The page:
It’s worth remembering that farming of anything is not exactly natural. It’s how we’ve managed to organise our food production and produce it in volumes and formats that work with the way we purchase and consume food. However, there are new approaches being developed across the world that focus on farming in such a way that impacts positively on the environment. The growing trend of farming sea cucumbers is one such approach that is boosting the bioeconomy of Zanzibar.
Across the world, a huge amount of the animal and seafood products we eat are farmed. On land, very few societies remain that rely on harvesting wild produce and the few that do like the Hadza of Tanzania are so rare that their way of life is a key part of any tourist itinerary. As the world population has increased so farming has increasingly adopted the industrialised approach driven by efficiency, yield and mechanisation.
When it comes to harvesting the bounty of the seas, those principles have lead to the disastrous overexploitation of fish stocks which, in turn, has driven the development of aquaculture or fish farming. According to the Food and Agriculture Organisation’s latest report on the state of the world’s fisheries, aquaculture production increased by 527% between 1990 and 2018. According to the latest figures aquaculture supplied 82 million tonnes of seafood in 2018, compared to 96 million tonnes from commercial fishing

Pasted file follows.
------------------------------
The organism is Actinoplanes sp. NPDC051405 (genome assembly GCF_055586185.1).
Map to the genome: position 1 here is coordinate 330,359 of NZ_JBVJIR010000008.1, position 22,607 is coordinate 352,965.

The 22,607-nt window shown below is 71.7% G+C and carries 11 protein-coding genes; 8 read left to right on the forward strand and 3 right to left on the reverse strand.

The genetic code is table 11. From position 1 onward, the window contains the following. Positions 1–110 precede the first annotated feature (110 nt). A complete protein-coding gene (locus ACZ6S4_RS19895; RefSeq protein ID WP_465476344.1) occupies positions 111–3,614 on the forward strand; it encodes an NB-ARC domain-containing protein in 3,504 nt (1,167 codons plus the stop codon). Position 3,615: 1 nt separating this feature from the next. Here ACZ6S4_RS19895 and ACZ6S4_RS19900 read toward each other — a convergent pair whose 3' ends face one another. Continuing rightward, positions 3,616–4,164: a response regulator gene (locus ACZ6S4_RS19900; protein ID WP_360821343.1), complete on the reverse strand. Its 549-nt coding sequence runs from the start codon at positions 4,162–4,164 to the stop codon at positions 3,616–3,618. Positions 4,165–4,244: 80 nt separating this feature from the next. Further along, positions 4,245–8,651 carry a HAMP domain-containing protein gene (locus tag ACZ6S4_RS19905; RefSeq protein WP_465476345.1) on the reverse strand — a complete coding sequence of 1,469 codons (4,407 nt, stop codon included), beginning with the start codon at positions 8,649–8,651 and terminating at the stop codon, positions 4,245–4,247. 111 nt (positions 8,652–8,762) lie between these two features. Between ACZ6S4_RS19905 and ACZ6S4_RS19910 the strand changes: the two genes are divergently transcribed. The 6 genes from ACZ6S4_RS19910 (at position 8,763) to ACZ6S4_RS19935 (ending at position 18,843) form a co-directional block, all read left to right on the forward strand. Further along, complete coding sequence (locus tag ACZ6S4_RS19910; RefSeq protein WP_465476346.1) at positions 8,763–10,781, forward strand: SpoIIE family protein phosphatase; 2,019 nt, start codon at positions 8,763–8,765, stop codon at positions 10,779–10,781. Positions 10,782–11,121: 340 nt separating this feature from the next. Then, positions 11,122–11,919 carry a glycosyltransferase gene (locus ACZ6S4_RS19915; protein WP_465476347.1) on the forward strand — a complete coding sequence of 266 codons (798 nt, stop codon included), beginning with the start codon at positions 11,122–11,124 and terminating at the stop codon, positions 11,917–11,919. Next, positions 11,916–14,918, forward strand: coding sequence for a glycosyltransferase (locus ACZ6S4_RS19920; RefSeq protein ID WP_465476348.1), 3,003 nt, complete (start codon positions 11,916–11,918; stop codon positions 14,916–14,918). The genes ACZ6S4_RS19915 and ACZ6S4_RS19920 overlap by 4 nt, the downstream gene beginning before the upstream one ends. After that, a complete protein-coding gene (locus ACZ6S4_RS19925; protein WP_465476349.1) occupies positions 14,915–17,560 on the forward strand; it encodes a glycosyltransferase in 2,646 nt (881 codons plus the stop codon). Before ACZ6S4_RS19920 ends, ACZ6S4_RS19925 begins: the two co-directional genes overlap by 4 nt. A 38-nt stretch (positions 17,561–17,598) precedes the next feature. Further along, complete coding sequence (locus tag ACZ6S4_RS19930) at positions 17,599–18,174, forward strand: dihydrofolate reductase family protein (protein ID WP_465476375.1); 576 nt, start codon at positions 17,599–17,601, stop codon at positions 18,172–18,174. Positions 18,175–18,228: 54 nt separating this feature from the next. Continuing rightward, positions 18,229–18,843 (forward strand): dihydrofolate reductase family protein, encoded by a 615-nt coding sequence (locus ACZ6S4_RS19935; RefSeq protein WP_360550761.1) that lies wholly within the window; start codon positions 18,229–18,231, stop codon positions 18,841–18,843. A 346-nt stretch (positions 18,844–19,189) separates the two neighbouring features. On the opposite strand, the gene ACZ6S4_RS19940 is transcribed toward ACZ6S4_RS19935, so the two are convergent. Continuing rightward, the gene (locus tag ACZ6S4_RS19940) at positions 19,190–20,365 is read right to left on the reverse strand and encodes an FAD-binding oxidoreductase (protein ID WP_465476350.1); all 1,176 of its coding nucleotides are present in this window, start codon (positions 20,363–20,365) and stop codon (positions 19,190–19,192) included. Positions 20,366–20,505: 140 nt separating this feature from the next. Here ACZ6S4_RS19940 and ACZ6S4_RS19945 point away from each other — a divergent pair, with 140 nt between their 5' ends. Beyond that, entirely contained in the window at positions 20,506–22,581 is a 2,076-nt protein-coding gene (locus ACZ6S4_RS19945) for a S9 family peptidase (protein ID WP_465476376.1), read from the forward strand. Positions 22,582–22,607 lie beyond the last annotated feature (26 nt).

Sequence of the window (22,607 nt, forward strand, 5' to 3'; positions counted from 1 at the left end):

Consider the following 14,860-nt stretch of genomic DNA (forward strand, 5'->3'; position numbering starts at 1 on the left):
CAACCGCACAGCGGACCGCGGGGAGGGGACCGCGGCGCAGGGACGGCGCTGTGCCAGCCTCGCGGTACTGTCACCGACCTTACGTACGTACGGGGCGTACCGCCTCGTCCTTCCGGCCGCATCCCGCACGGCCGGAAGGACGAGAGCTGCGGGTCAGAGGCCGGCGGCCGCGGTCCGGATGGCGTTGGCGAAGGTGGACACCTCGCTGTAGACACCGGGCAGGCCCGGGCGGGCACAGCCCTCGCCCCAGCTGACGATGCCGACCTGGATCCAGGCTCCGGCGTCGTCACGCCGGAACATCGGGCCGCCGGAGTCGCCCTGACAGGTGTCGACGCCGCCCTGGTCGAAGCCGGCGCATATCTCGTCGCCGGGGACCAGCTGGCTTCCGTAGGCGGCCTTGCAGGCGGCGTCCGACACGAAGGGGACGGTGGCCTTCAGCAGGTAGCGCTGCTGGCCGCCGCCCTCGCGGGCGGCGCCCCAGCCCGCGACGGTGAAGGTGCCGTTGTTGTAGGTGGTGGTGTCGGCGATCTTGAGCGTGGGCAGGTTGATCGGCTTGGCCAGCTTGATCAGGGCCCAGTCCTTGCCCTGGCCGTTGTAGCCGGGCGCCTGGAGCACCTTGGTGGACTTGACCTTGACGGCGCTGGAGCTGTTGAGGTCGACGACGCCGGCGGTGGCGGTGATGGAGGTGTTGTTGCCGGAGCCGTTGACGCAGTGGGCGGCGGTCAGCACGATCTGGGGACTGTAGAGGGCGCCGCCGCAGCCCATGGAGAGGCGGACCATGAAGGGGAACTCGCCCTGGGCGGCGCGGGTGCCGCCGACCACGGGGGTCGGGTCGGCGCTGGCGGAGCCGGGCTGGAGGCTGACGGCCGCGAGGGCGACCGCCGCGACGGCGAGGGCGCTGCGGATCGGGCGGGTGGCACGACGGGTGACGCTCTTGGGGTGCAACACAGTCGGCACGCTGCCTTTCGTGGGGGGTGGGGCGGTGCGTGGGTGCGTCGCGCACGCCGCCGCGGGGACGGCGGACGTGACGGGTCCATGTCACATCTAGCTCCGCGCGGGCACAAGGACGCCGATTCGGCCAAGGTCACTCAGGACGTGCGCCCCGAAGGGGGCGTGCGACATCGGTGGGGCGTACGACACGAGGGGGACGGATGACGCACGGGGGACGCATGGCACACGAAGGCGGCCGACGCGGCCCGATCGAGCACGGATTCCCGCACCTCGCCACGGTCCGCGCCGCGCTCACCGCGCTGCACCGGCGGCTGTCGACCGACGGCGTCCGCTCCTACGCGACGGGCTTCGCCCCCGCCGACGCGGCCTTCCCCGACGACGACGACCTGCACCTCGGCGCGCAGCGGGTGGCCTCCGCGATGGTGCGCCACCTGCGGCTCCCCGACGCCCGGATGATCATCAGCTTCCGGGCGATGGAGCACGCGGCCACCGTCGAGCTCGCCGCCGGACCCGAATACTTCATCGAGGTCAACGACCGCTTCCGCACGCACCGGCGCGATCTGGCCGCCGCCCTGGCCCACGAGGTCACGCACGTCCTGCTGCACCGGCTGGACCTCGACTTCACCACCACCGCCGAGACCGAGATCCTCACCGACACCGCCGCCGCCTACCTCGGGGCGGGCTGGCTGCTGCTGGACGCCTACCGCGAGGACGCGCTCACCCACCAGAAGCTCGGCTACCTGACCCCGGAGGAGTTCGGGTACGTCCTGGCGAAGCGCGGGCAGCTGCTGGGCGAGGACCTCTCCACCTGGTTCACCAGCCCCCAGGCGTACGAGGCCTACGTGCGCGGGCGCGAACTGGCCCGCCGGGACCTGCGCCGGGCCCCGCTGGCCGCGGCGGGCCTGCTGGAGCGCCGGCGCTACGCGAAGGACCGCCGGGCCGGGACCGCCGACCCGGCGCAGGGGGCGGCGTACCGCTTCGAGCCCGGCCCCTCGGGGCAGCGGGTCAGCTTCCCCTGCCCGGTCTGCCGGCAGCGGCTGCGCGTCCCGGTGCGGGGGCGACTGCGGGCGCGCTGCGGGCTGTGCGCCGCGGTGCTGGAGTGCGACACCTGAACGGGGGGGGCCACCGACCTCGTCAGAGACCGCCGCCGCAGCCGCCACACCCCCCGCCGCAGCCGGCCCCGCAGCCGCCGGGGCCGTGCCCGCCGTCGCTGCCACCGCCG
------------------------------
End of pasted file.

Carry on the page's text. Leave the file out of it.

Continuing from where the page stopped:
However, in recent times the debate about how to produce the food we consume has focused on how it’s produced and the impact that those methods of production have on the environment and its socio-economic impact. For most people in the west their experience of food is as a consumer and it seems that when given an informed choice, the sustainability of the farming system is a key factor for the majority of consumers.
However, for the majority of the world’s population, their experience of food straddles the boundary between consumer and producer. On land many grow a proportion of their food on small plots often supplemented by hunting or gathering of wild protein and plants. When it comes to seafood the picture is similar, for instance supplementing rice production with small scale fish farming in the paddy fields.
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